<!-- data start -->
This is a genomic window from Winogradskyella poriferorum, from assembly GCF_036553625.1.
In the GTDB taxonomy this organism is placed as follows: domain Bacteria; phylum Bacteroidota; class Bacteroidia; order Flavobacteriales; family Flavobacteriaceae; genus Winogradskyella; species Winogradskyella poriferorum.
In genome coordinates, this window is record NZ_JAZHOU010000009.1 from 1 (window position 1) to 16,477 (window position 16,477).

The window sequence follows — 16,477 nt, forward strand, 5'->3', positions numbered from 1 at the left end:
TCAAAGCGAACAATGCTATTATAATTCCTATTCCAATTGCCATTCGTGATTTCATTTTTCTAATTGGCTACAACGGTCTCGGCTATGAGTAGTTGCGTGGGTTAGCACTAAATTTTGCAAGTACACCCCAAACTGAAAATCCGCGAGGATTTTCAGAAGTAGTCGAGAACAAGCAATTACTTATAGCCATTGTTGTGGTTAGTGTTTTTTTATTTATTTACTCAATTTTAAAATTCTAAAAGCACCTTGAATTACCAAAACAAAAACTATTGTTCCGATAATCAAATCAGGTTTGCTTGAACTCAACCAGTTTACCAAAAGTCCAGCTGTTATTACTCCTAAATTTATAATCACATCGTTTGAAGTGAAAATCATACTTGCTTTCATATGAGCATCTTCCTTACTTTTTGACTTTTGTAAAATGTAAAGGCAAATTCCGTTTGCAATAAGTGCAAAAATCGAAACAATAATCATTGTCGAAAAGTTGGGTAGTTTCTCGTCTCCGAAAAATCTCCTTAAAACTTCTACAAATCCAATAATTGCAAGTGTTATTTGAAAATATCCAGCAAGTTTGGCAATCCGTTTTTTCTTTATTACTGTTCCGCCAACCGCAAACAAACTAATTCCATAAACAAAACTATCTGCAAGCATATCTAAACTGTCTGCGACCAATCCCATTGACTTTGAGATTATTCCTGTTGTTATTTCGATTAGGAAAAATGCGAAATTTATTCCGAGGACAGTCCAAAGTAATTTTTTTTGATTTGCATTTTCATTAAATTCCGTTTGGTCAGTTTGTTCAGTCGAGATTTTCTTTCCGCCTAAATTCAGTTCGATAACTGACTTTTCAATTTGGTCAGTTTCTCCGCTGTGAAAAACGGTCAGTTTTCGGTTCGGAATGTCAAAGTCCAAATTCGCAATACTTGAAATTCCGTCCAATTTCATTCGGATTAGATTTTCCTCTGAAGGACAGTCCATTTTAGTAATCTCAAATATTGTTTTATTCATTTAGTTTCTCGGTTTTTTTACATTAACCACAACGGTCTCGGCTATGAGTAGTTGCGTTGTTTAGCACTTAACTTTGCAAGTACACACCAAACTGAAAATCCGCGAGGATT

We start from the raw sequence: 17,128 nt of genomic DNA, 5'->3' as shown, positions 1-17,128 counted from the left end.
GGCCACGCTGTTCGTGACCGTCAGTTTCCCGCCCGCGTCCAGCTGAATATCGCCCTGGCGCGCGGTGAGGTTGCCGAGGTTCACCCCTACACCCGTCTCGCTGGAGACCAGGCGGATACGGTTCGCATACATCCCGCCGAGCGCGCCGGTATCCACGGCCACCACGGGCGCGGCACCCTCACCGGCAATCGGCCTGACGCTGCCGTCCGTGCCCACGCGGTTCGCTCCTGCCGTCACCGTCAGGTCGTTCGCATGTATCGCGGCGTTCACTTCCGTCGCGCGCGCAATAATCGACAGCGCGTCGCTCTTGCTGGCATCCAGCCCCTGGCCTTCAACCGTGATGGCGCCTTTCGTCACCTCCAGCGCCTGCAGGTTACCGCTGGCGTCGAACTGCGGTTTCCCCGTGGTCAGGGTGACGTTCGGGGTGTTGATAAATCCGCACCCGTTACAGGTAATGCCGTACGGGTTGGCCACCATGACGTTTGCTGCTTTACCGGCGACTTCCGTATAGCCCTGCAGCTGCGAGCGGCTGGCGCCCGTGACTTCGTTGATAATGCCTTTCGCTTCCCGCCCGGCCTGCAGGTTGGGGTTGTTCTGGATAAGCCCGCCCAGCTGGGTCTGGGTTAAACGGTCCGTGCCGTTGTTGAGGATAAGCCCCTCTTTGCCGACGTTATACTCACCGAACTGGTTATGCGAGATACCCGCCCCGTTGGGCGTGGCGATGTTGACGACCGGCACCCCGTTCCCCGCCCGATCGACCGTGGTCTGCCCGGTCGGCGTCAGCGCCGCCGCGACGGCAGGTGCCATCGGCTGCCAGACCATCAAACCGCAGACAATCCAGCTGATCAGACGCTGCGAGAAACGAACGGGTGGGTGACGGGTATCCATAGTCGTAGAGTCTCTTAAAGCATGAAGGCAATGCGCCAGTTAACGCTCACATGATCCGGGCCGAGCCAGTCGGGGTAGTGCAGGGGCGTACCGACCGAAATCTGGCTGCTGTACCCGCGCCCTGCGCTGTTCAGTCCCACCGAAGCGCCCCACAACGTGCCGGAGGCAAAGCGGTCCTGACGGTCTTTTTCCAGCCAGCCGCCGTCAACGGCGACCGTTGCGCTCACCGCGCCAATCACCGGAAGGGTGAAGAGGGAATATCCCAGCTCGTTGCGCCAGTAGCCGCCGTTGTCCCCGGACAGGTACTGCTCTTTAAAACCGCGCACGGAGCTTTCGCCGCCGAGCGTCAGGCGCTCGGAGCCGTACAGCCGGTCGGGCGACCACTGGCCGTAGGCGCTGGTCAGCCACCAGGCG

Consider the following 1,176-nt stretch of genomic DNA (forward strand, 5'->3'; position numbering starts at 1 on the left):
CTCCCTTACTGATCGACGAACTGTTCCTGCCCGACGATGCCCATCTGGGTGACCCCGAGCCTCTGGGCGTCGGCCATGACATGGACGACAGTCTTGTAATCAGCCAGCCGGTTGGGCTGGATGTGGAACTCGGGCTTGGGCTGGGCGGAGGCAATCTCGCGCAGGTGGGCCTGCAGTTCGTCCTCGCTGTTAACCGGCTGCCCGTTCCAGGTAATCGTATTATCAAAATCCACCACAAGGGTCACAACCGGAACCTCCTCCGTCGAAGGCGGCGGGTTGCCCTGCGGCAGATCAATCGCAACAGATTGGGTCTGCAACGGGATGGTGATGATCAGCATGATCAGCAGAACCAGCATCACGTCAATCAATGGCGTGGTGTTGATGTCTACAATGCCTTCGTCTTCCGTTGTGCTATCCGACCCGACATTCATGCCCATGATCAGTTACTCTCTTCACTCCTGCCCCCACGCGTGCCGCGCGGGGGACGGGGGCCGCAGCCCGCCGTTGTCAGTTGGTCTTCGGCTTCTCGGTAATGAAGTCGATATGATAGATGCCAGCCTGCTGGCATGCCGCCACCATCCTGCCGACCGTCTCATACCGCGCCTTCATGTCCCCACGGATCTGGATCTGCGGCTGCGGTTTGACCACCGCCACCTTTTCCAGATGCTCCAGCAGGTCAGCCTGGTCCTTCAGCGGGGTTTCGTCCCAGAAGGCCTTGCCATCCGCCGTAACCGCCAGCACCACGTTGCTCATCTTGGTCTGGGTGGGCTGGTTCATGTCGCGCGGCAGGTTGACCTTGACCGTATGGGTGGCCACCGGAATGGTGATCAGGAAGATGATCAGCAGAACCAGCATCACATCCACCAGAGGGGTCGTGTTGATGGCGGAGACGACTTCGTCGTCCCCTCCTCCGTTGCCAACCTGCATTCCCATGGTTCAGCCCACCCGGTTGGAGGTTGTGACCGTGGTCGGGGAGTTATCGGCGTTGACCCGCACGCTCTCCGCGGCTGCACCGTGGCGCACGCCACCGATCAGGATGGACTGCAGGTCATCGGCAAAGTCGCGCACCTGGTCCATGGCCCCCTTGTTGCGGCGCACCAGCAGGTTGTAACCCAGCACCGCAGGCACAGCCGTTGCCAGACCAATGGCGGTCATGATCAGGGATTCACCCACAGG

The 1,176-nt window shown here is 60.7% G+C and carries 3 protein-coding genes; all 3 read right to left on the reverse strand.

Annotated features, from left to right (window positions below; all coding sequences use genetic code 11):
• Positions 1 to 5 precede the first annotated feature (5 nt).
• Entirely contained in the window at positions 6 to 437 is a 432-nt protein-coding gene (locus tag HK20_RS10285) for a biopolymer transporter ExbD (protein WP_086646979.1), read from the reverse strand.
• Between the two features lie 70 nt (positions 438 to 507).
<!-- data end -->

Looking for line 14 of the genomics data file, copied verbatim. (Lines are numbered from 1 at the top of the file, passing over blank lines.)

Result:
• Between the two features lie 70 nt (positions 438 to 507).